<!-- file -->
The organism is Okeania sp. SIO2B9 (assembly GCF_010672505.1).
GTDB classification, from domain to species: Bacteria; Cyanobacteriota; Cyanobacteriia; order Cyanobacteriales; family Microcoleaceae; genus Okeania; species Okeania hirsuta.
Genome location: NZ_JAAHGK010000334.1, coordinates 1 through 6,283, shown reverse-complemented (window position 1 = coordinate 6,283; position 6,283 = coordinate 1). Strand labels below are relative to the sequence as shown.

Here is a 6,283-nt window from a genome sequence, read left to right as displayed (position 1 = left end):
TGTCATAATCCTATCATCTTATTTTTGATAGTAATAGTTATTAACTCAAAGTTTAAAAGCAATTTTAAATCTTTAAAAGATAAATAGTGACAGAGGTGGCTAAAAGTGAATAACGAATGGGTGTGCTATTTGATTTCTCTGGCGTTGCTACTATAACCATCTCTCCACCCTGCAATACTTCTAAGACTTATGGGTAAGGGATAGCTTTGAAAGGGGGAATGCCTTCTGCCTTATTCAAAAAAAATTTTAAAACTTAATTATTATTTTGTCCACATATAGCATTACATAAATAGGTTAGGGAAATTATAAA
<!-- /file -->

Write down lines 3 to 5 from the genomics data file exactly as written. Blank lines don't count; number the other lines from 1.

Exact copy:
Genome location: NZ_JAAHGK010000334.1, coordinates 1 through 6,283, shown reverse-complemented (window position 1 = coordinate 6,283; position 6,283 = coordinate 1). Strand labels below are relative to the sequence as shown.

Here is a 6,283-nt window from a genome sequence, read left to right as displayed (position 1 = left end):
TGTCATAATCCTATCATCTTATTTTTGATAGTAATAGTTATTAACTCAAAGTTTAAAAGCAATTTTAAATCTTTAAAAGATAAATAGTGACAGAGGTGGCTAAAAGTGAATAACGAATGGGTGTGCTATTTGATTTCTCTGGCGTTGCTACTATAACCATCTCTCCACCCTGCAATACTTCTAAGACTTATGGGTAAGGGATAGCTTTGAAAGGGGGAATGCCTTCTGCCTTATTCAAAAAAAATTTTAAAACTTAATTATTATTTTGTCCACATATAGCATTACATAAATAGGTTAGGGAAATTATAAA